Auction held at home of late priest who lived like a prince

Auction held at home of late priest who lived like a prince

In this June 1, 2017 file photo, Father Jonathan Wehrle appears in court for a preliminary hearing over embezzlement allegations at the 55th District Court in Mason, Mich. An auction is underway near Lansing at the mansion of Wehrle, a Catholic priest who was accused of embezzling millions of dollars before he died while awaiting trial. There are nearly 1,000 items for sale Saturday, Aug. 29, 2020 including about 100 pieces of furniture from the six-bedroom home. (Credit: Julie Nagy/Lansing State Journal via AP.)

An auction was held Saturday at the Lansing-area mansion of a Catholic priest who was accused of embezzling millions of dollars before he died in March while awaiting trial.

WILLIAMSTON, Michigan — An auction was held Saturday at the Lansing-area mansion of a Catholic priest who was accused of embezzling millions of dollars before he died in March while awaiting trial.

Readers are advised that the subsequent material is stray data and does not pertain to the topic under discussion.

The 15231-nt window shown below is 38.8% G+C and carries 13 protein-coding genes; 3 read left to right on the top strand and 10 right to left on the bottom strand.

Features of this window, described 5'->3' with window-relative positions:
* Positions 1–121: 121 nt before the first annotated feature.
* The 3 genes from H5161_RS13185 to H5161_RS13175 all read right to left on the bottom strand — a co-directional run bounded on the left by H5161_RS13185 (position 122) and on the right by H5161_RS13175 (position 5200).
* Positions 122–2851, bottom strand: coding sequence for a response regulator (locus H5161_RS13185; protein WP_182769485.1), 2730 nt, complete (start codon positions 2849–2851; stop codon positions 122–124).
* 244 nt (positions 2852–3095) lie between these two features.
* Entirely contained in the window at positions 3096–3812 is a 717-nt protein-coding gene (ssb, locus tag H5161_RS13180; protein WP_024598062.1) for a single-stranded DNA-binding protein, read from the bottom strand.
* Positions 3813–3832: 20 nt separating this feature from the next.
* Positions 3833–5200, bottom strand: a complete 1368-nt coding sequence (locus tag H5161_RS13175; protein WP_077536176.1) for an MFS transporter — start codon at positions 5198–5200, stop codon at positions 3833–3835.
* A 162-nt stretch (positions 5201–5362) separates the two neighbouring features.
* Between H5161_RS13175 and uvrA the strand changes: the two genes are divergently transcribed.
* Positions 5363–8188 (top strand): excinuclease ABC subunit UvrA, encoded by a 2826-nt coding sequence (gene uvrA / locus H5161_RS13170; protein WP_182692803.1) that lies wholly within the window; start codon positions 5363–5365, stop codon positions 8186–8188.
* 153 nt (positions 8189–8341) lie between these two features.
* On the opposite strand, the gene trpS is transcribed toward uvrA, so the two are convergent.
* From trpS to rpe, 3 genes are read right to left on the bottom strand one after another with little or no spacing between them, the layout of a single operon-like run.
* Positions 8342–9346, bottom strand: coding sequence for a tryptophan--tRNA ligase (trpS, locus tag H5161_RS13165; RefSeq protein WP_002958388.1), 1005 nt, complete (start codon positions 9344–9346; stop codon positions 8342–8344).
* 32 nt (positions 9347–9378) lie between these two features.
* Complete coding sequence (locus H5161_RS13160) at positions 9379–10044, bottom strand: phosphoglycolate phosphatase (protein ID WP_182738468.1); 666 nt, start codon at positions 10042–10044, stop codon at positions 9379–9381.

There were nearly 1,000 items for sale, including about 100 pieces of furniture from the six-bedroom home, the Lansing State Journal reported.

“It’s about four sales in one with the amount of stuff that’s out here,” auctioneer Mel White said.

Father Jonathan Wehrle was pastor at St. Martha Church in Okemos.

He lived in a 12,000-square-foot mansion in Wheatfield Township, near Williamston, which included an indoor pool, an elevator, baby grand pianos, a pipe organ, three sets of washers and dryers and enough kitchen supplies to outfit a restaurant, the newspaper reported.

Wehrle was charged with six counts of embezzling $100,000 or more from his church, although auditors said more than $5 million was missing. Police discovered $63,000 stashed above ceiling tiles.

Wehrle’s attorney claimed he had family money and an agreement with a bishop, now deceased, to use parish money for a private home. Wehrle died in March at age 69.

The Internal Revenue Service, an insurance company and others are seeking money.

“There are a lot of creditors lining up,” attorney Pat Gallagher said.

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